Digitization Process

This project began with a meeting between Professor Grant, and Andrew Rouner, Director of the Digital Library, in late 2006. At the time, Professor Grant had begun to engage some of her graduate students in the work of transcribing the original Chinese sources of the English translations that appeared in her book, The Red Brush, in Microsoft Word documents, using the Microsoft IME, with the hope that these documents might be made web-viewable at some later date.

The first step DLS took in working with Professor Grant was to develop a filenaming convention, separate documents to achieve a one-to-one correspondence between texts and files, and then create a workflow based on what Professor Grant and her students were already doing. After some exploration and experimentation, we found that Microsoft Word had functionality built in to save documents as Unicode UTF-16 encoded text documents, which would allow for ready transformation into XML documents. It was decided that the shortest path between the current workflow and our target of creating Unicode UTF-16 XML documents encoded in TEI was to generate templates for each of the 752 texts to be transcribed. First, a TEI document model for the texts was created which had basic tagging for prose, poetry and drama in the template. Next, we took the finding aid from the appendix to The Red Brush, also in MS Word format, and scripted the document to output individual XML files for each of the 752 texts which had both unique filenames and the basic bibliographic information from the finding aid. These XML template files could then be opened in MS Word by the graduate students who then transcribed the texts using Word. They then would save the file as a UTF-16 text document. A few minor subsequent changes (done in batches) by DLS staff then made the files valid TEI XML documents.

Project Workflow
Once the blank templates for all 752 texts were complete, graduate students working for Professor Grant began to encode the Chinese texts. Because of the great number of texts to be encoded, DLS hired additional graduate students to work on the project, beginning in the fall of 2007. Student Assistants worked on the Red Brush project anywhere from two to six months, creating a rotating staff, including students in the East Asian studies program at Washington University and a number of native Chinese speakers. Working for the next year, by fall 2008, the students encoded over 500 texts. The project continues to progress and the remaining texts will be available in the near future.

Working with a staff of six graduate students staggered over a year required effective communication and organization, particularly for those students who were not working in the DLS office. A wiki page was created for the Red Brush project which outlined the project workflow and instructions for students. The wiki allowed DLS staff to upload empty templates for the students, who could then key them in and re-upload them to the wiki for DLS staff to validate. A workflow spreadsheet was also created at the beginning of the project to track the encoding progress. The workflow provided the following information: template title, if the text had been keyboarded, the original filetype (i.e. pdf, scanned jpg, etc.), who encoded the template, the date the template was uploaded, if the template had been corrected, if the template had been encoded, and if the template was parsed. In addition, a notes column was added to document problems with individual templates. As the templates were completed, the workflow was updated to indicate if templates were parsed and to document any problems. The workflow was a valuable resource for students to ensure that work was not being duplicated. In addition, any problems encountered during encoding were documented on the wiki. As new problems arose, solutions were also documented to maintain continuity throughout the files.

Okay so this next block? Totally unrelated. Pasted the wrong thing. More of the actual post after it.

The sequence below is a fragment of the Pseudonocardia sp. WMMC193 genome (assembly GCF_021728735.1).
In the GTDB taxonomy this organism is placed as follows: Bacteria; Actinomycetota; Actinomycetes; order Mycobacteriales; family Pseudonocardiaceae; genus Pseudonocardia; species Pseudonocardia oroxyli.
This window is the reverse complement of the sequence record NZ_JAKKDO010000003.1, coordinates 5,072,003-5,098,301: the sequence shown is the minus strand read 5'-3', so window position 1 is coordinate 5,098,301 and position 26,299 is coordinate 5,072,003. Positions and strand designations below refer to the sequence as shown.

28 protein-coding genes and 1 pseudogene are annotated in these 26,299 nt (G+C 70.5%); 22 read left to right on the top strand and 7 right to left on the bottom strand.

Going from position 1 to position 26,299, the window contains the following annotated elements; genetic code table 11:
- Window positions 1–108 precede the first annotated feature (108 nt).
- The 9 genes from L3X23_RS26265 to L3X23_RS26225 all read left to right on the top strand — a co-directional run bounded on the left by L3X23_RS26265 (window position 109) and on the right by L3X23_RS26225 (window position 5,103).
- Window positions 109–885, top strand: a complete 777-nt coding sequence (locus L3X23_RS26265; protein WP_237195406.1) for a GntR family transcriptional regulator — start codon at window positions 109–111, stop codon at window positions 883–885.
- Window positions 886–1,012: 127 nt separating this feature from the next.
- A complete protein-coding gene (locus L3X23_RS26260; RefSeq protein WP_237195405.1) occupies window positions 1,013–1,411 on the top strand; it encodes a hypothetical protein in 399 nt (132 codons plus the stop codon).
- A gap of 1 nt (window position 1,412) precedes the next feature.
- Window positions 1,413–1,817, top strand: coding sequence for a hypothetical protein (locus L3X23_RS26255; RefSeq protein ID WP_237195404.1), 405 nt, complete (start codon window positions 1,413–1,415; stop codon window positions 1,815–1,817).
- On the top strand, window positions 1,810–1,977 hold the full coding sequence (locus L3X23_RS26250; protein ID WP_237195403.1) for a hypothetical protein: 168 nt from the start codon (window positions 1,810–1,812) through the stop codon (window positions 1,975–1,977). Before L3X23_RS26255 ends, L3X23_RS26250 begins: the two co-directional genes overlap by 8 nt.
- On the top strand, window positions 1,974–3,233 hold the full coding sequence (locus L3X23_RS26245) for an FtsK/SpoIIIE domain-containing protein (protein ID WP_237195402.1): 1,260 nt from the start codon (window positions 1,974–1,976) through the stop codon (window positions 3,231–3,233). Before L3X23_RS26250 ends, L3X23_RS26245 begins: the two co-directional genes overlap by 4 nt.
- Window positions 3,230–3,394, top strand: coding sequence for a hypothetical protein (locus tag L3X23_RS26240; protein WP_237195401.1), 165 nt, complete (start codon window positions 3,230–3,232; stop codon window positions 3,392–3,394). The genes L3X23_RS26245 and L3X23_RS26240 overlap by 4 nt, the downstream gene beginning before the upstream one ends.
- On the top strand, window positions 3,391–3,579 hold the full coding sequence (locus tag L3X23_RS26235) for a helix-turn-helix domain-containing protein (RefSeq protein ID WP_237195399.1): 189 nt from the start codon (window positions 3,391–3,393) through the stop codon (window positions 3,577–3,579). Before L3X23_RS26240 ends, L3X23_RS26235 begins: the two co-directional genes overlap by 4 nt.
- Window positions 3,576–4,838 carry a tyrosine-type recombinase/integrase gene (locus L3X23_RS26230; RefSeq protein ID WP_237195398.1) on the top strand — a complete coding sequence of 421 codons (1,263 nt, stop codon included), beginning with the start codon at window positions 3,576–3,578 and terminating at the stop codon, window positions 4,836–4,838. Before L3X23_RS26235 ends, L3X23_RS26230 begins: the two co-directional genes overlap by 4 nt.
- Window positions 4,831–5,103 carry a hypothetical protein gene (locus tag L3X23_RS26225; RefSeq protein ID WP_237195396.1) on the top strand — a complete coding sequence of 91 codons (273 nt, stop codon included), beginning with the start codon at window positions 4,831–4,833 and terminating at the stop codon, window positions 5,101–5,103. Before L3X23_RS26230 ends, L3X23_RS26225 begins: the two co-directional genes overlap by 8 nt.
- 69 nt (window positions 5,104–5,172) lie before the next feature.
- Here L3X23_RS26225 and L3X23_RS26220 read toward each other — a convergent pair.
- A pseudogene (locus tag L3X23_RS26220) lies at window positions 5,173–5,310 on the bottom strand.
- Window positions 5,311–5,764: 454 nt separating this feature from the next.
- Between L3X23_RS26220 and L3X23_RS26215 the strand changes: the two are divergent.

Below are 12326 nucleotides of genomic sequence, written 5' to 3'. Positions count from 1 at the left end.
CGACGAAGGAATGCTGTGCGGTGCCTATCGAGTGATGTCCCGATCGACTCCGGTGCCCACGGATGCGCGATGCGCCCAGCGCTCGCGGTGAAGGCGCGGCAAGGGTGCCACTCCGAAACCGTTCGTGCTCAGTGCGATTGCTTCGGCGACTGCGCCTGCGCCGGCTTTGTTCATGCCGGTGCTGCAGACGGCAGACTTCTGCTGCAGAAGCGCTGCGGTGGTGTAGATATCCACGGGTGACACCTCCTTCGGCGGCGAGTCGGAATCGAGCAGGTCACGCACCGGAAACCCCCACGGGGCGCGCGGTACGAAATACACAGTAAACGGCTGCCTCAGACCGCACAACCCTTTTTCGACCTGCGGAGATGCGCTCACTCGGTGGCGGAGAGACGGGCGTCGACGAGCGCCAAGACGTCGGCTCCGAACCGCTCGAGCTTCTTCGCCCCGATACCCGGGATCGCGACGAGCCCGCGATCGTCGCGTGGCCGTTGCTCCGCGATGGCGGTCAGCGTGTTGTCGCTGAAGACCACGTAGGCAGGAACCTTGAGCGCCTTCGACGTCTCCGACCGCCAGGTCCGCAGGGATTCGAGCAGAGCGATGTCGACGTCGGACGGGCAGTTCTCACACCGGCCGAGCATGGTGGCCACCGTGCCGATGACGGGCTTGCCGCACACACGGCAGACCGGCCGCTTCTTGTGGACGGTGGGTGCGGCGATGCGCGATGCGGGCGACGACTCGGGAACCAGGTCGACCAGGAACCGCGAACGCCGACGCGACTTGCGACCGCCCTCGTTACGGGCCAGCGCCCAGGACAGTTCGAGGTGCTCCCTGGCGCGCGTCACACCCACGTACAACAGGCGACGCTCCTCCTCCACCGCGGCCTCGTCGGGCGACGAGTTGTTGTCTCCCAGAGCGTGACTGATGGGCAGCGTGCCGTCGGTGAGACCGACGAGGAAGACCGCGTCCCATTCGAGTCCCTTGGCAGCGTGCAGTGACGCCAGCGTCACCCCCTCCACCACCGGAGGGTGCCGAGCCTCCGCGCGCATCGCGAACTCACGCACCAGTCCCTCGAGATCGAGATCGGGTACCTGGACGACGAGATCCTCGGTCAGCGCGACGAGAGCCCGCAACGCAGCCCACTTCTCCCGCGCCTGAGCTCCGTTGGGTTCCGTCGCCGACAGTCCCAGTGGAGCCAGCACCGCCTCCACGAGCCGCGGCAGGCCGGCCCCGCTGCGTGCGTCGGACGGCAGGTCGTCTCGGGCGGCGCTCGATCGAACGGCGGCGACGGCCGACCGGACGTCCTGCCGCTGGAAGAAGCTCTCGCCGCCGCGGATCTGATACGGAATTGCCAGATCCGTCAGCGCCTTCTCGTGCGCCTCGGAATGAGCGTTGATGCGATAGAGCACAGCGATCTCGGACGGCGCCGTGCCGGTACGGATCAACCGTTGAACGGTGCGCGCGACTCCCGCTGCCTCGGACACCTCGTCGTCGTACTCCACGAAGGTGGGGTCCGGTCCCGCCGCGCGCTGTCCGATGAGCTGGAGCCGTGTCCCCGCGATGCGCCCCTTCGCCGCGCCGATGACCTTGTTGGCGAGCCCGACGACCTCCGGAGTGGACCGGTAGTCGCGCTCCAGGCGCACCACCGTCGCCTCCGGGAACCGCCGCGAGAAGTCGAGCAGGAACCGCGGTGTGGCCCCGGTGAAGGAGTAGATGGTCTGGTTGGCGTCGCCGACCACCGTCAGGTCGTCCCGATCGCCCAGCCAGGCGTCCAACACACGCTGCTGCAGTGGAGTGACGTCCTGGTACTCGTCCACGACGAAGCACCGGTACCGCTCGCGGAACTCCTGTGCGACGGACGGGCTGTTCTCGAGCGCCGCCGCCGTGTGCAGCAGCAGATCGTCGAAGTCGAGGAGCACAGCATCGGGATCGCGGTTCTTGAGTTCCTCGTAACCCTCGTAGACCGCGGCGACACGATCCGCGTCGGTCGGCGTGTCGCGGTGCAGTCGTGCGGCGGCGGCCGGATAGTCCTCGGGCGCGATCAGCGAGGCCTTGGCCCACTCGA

As the work shifted to Students Assistants working in the DLS office, they began to understand XML and the TEI templates. Using this knowledge, students were then able to make suggestions for modifications to the XML mark up. After completing all encoding for texts provided in the pdf files, hundreds of texts remained. A DLS graduate student, Ryan Grimm, used Interlibrary Loan to locate and acquire as many of the texts as possible. Student workers in DLS then scanned images of the texts for reference. These new texts became the sources for the remaining templates.

One modification to the mark up was the introduction of the ‹corr› and tags. In many of the texts, some characters were difficult to read because of a badly scanned page, or because it was a very old text and the characters were not clearly printed. In addition, some characters were in ancient Chinese which lacked Unicode glyphs; in some cases a modern equivalent could be substituted. Scott Paul McGinnis, a student working for DLS, developed project guidelines for using these tags. The resulting markup noted whether the character was unclear or damaged, who corrected the character, and the certainty of the corrector for substitutions. In addition, images of the unclear or damaged characters were scanned and given ids. The id of the image was then referred to in the tag in lieu of an encoded character.